Infineon Raceway & Canon 20D/70-200 f/2.8 IS & 2x Converter

Discussion in 'Canon EOS' started by carl chandler, May 31, 2005.

  1. Does any one have experience shooting at Sears Point/Infineon
    Raceway with Canon 20D 70-200 f/2.8L IS lens & 2x Converter? I'm
    planning to shoot the Inaugural Indycar Racing League Gran Prix on
    Aug.28.05 , and was wondering what the best seating would be? Also
    any pointers on shooting the race in general. Will include a seating
    chart, I tought turn 9 Terrace would be nice since its a long
    straight away, also should I get the ticket for the highest point in
    the grand stand? Any info would be greatly appreciated, thank you
  2. turn nine seems like a high speed turn. i have never shot a race but if i did i would go for one of the slower speed corners like turn 1 or turn 7 the back ground will still likely be blurry.
  3. I have shot some of the NASA races there for fun when I was participating in an HPDE myself:

    I used a 300 with 1.4x in turns 2,3 and turn 11. I liked these turns because of the hill and the ability to pan some of the shots. Also, it's easy to walk from around the main area. I think 3a or 8a would be the best to catch 'em off the ground; I have seen a PTG M3 with all four off the ground coming off one of these turns. It's a great track and should give you good shots almost anywhere.
  4. I ended up not using my 2x on most of my San Marino GP Shots...<p>With 2X...<p><img src => <p> Without 2X... <p> <img src = ><p> Canon 10D/70-200 f/2.8 IS
  5. Personally, I wouldn't like to shoot only from ONE place...but, if you can only shoot from the GS the multiplier is necessary.
  6. I've never shot at the Sears Point/Infineon Raceway, however, I have recent experience shooting an Indy Race for one of the teams at the inaugural St. Petersburg, FL. race this April. My gear included a 20D and the f/4 70-200 L. The f/4 and 200mm were quite adequate, but I would have liked the 100-400mm stabilized L glass. Not so sure I'd slap a 2X on the glass you have... You already have a great lens.
    I'd post a pic or two of my latest Indy work, BUT due to the paper I signed, I can only post a link to my online album of the event.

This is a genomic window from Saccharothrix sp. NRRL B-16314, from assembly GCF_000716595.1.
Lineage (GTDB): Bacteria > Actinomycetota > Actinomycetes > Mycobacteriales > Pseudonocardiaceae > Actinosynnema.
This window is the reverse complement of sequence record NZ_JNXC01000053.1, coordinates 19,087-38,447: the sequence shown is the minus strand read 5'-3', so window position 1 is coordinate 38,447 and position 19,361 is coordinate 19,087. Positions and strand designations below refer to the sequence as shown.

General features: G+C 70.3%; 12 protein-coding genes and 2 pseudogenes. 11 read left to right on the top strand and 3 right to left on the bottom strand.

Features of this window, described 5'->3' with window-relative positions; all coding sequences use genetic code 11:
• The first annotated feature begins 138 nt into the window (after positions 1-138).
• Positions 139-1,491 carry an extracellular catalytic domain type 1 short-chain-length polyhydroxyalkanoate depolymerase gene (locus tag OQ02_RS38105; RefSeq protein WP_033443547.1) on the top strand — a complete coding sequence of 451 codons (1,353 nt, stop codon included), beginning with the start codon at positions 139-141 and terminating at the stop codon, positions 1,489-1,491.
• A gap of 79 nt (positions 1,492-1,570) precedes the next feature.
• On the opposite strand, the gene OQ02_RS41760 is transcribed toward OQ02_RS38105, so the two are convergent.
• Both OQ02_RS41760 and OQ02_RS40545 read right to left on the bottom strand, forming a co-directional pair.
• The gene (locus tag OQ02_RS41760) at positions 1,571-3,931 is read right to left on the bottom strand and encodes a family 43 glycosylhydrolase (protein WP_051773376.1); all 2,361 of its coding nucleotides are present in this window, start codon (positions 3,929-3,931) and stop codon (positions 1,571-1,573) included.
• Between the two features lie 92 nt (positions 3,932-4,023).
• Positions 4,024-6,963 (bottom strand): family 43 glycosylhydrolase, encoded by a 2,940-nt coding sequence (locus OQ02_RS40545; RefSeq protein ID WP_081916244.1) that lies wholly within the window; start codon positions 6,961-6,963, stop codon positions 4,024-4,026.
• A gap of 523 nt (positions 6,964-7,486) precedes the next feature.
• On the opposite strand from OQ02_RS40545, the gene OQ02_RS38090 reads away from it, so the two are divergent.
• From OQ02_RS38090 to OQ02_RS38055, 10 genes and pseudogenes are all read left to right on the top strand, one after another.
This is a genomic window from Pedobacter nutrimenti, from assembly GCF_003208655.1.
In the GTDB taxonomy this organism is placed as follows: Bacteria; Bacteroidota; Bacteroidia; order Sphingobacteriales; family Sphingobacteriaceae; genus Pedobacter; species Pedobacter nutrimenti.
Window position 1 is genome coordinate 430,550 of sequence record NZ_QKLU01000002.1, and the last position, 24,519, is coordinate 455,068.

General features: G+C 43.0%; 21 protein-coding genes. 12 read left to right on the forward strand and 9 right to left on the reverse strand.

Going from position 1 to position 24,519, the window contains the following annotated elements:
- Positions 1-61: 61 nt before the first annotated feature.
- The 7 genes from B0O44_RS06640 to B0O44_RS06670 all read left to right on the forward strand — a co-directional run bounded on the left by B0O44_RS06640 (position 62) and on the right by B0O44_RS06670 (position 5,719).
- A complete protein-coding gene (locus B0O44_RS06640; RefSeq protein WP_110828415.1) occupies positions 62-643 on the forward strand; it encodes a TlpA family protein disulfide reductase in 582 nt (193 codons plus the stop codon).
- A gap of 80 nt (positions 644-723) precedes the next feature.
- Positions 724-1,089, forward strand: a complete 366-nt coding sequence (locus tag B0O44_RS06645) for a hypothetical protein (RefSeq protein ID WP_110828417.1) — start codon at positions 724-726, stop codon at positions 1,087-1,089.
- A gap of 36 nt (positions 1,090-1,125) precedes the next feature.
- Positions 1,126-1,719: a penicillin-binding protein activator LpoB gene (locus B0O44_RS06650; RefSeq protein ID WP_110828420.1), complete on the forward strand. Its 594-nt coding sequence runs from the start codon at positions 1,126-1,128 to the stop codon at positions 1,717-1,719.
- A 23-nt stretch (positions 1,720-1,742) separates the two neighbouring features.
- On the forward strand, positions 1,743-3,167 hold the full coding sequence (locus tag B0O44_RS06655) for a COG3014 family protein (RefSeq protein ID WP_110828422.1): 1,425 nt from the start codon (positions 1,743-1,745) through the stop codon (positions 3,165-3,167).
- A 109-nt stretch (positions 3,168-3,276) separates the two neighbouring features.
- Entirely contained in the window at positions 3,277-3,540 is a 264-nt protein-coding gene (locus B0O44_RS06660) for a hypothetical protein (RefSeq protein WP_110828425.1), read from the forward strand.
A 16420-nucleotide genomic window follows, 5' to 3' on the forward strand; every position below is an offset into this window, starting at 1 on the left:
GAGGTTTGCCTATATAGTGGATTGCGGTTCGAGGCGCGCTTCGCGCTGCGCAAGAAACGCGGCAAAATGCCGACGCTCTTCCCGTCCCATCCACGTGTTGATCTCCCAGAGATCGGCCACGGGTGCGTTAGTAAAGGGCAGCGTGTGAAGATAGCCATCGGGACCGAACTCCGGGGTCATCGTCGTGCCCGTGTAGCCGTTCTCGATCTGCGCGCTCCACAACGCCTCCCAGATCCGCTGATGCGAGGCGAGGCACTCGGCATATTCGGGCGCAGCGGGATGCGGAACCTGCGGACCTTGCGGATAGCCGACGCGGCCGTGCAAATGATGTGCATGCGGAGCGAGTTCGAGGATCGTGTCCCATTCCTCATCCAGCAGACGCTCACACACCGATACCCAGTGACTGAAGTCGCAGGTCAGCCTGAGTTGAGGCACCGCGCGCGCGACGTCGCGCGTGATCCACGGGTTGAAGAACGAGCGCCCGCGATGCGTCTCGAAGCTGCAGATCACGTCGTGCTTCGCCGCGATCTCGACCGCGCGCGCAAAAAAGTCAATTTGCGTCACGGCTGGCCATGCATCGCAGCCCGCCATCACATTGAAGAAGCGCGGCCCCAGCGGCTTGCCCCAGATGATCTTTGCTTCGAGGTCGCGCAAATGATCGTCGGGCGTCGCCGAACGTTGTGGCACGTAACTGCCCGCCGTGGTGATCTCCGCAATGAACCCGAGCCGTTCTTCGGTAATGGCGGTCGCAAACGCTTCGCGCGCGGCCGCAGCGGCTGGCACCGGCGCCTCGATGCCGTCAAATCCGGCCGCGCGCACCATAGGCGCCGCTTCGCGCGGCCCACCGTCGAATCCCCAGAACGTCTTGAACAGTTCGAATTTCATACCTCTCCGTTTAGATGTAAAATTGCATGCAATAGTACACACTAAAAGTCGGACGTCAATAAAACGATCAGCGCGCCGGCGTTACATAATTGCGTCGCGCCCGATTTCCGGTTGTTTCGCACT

The BEST spot (in any race) to shoot from is from the holes cut in the fence. For that you need a media pass. If you're not media, prepare to use knee pads - no pun intended :)
  7. Sheldon, great pictures. What AF mode and points did you use? I'm going to motorcycle racing this weekend with my 70-200is and was wondering if I should use single point and AI servo, or what? Thanks

  8. The Hairpin! That is just like the one at the one I know at the Gilles Villeneuve track in Montreal. Sit facing the apex of the turn. You can get them from the side breaking into the corner and get them head-on coming through the corner. However, I do not know what the fence height is like at Infineon, so I would add that you want to be above it or if you can, as others have mentioned, shoot through holes in the fence.

    If fence heights are high and you have to shoot from Grandstands I would suggest high up. It makes things a lot easier when you are not standing in someone's way, and you will likely need the height to get over the fence. From this kind of positioning your 2x will be a must. Good luck and have fun! Don't forget earplugs!
  9. This may be a little off-topic, but has anyone looked at "photo-mode" in the Sony Play Station game Gran Turismo? A 1mb image output onto a Sony memory stick featuring hundreds of cars at Infineon, or the Nurbergring, Laguna Seca, Le Mans, Monaco, or scores of other tracks and locations. Car positioning, lighting, camera positioning, lens effects etc all fully controllable.

    There's so much emphasis on digital capture and digital image processing, but it made me think what the future of photography might be when you see the incredible potential of actually having a digital subject! And with a 10x power increase promised with the recently announced Playstation 3 the quality and "authenticity" of such images is only going one way. For photographic areas like motorsports or landscapes the implications must be enormous.
  10. There was an article in Pop Photo recently that discussed NASCAR photography with lots of tips about positioning and equipment. I remember one tip that said try to position yourself on the "bright" side of the car. You'll have more flexibility in aperture selection and it makes the car stand out against the background. I don't photograph cars for a living, but at our local track, Road America where I can get my fix, I find the best position is near a deep curve where drivers do most of their overtaking. It's where most of the action occurs as the drivers push their cars to the cornering limits. Have fun!
  11. I was at sears a while back with my om-1 and a 80-200 with a 2x that wasn't quite compatable with my lens, it was difficult to get close enough without the 2x. I was able to stand in clear view of the track just after turn one where the grass area and pit area meats the track by the new stands on turn 2-3. I don't know what the restrictions are now but I think a 300-500mm lens is about the minimum you want if you don't have press access. Fortunately, I was helping in the pits for a friend so I was allowed to wander around a little in that area with my camera.
  12. err, I guess Tarrace is what I meant instead of new stands :p
  13. from that area between turn one and turn two there's a nice place to pan with the racer coming out of turn one.

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